Can you point to one event that triggered your interest in your career?
When I was a newly divorced mom juggling work and young children, I became very sick with a curable blood disorder. While doctors were trying to figure out what was wrong with me, I felt scared, weak, and alone. Even though I had a good job and friends, the reality of uncoupling was so much harder than I’d expected. When I got so sick soon after, I vowed that if I ever had the opportunity, I would try to support other women who faced similar struggles parenting without partners. The opportunity came years later, but the seeds were sown during that difficult time in my life.

What about this career choice did you find most appealing? 
It’s very gratifying to apply my sociological imagination and expertise to building a company dedicated to supporting women who parent alone. I’m always inspired by hardworking Solo Moms, who do so much for their children. It’s an amazing feeling every time a mom says that she was helped by ESME.

What steps did you take to begin your education or training?
With a sociology PhD in hand and 13 years of teaching at Northwestern University under my belt, I wanted to apply my skills outside the classroom. I really had no idea what I was getting into when I pursued the idea of helping single moms. Fortunately, I’m determined, organized, and energetic. The learning curve has been steep and exciting. I love that at age 50, I’ve acquired a whole new set of skills that complement the work I’ve done as a sociologist.

Along the way, were people encouraging or discouraging?
When I first told my friends and family that I wanted to build a support site for Solo Moms, most of them nodded their heads, said “that sounds nice,” and moved on. But once they saw our effort and the site itself, they’ve been very encouraging.

Did you ever doubt your decision and attempt career change?
I remain passionate about ESME and don’t let doubts overwhelm me. My current work is a wonderful culmination of my skills, experience, and interests. My academic background, especially my research on women and social movements, made it easy to imagine a social platform that empowers single moms. Raising children as a divorced mom and now as a stepmom and adoptive mom puts me in touch with many of the issues that ESME digs into. I’m so fortunate to be able to work in a creative, intellectual space that makes an impact.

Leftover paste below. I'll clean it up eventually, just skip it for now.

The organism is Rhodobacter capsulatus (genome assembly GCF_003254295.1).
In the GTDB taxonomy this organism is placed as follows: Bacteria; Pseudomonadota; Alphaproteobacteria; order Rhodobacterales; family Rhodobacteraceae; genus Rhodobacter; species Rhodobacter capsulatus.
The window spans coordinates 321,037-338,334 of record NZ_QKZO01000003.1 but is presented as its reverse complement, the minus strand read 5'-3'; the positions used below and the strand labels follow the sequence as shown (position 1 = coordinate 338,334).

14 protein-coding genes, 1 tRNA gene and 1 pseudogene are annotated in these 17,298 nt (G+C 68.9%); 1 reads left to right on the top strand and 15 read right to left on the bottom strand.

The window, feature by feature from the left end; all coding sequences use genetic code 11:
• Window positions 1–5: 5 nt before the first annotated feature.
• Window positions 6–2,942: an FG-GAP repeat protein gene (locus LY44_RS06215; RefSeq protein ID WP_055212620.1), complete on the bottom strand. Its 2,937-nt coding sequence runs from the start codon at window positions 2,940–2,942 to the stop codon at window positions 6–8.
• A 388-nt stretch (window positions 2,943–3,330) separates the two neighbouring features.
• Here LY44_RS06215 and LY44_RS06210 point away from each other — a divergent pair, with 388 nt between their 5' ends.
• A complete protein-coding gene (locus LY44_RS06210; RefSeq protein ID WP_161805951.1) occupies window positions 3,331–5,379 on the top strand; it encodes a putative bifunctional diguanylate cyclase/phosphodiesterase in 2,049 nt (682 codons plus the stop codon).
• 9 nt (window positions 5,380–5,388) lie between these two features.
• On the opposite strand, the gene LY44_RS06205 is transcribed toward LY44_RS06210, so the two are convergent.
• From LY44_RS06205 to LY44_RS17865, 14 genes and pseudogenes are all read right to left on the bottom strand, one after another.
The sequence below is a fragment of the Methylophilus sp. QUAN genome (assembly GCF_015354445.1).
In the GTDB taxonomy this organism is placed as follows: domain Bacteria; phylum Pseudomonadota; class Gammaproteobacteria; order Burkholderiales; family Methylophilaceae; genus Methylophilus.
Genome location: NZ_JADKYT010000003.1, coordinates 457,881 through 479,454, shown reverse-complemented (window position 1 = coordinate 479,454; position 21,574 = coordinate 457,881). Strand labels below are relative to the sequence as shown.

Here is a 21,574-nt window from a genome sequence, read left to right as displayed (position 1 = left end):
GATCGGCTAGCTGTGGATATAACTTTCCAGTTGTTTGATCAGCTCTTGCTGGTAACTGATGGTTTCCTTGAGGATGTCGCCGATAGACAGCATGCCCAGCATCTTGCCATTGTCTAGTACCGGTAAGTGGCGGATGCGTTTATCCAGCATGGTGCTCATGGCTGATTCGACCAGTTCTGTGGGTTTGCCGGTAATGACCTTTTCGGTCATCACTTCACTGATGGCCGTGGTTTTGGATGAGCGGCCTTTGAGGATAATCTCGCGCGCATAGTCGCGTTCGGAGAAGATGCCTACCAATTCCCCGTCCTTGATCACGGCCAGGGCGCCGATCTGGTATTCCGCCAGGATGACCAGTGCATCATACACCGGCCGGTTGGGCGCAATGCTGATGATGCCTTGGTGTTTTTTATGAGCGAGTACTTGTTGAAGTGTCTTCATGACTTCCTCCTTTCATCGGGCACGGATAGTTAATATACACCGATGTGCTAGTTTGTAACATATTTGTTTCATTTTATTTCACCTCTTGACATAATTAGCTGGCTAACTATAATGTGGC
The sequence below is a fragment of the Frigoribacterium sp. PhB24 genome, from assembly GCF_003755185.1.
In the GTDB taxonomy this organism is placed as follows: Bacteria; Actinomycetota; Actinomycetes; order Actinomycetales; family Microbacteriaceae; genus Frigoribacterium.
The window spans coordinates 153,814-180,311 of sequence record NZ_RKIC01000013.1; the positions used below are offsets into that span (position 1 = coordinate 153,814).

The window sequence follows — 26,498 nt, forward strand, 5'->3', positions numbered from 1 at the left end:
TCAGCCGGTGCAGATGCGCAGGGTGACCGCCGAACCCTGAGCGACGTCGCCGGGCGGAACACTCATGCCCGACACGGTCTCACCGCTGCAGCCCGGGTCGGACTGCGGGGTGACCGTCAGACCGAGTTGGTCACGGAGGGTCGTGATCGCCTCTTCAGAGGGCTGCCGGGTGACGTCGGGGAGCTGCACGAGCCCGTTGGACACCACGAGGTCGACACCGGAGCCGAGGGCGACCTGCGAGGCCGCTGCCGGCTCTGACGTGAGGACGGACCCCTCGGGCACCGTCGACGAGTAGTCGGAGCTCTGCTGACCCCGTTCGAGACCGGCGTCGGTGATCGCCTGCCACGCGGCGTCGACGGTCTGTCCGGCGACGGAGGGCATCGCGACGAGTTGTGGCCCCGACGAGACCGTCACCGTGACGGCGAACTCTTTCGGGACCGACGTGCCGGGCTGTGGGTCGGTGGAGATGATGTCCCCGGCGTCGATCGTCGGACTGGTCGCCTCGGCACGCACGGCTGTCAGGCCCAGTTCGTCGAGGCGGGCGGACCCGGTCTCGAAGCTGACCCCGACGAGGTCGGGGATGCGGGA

When did your career reach a tipping point?
A tipping point was my realization that ESME.com was attracting talented Solo Moms writers, guides, and allies from all over the country. In the beginning, I relied on networks to find freelancers and collaborators, but then one day I realized that we didn’t have to push to find Solo Moms for our team. Instead, they found us!

Can you describe a challenge you had to overcome?
One of the most challenging aspects of building and running a website was diving into the unknown. At Northwestern, I knew my stuff and had a lot of control over what and how I taught. In my current role, I’ve had to learn so many new skills: marketing, search engine optimization, business systems, social media, content management, editorial decision making, and lots of other intangibles. Even though I’m a quick study, I’ve made a bunch of mistakes as a newbie. I’m glad I was relatively clueless when I started out, or I may have been too intimidated to move forward. My strategy is to gather as much information as I can by talking to people with experience. Regardless of what I’m trying to figure out or learn, I always ask folks who’ve been there before me, “What mistakes did you make?” Then I try very hard not to make the same mistakes. Of course, as I take risks and try to do things differently, I will make my own mistakes.

What single skill has proven to be most useful?
I read fast! Which means I have the opportunity to read widely. I read every article we publish, and I’m able to find writers and cull assignment ideas because I read voraciously. I love fiction, but also read journals and magazines, and keep up with social media on a wide range of topics.

What accomplishment are you most proud of?
I’m proud that I was able to transform a secret wish from the worst time in my life to a collaboration and passion project to make this the best time in my life.

Any advice for others entering your profession?
Surround yourself with people who share your vision. Start-ups can be excruciatingly demoralizing – lots can and will go wrong. You will need cheerleaders, so pick your team carefully. Team ESME rocks!

Photo credit: Circe Photography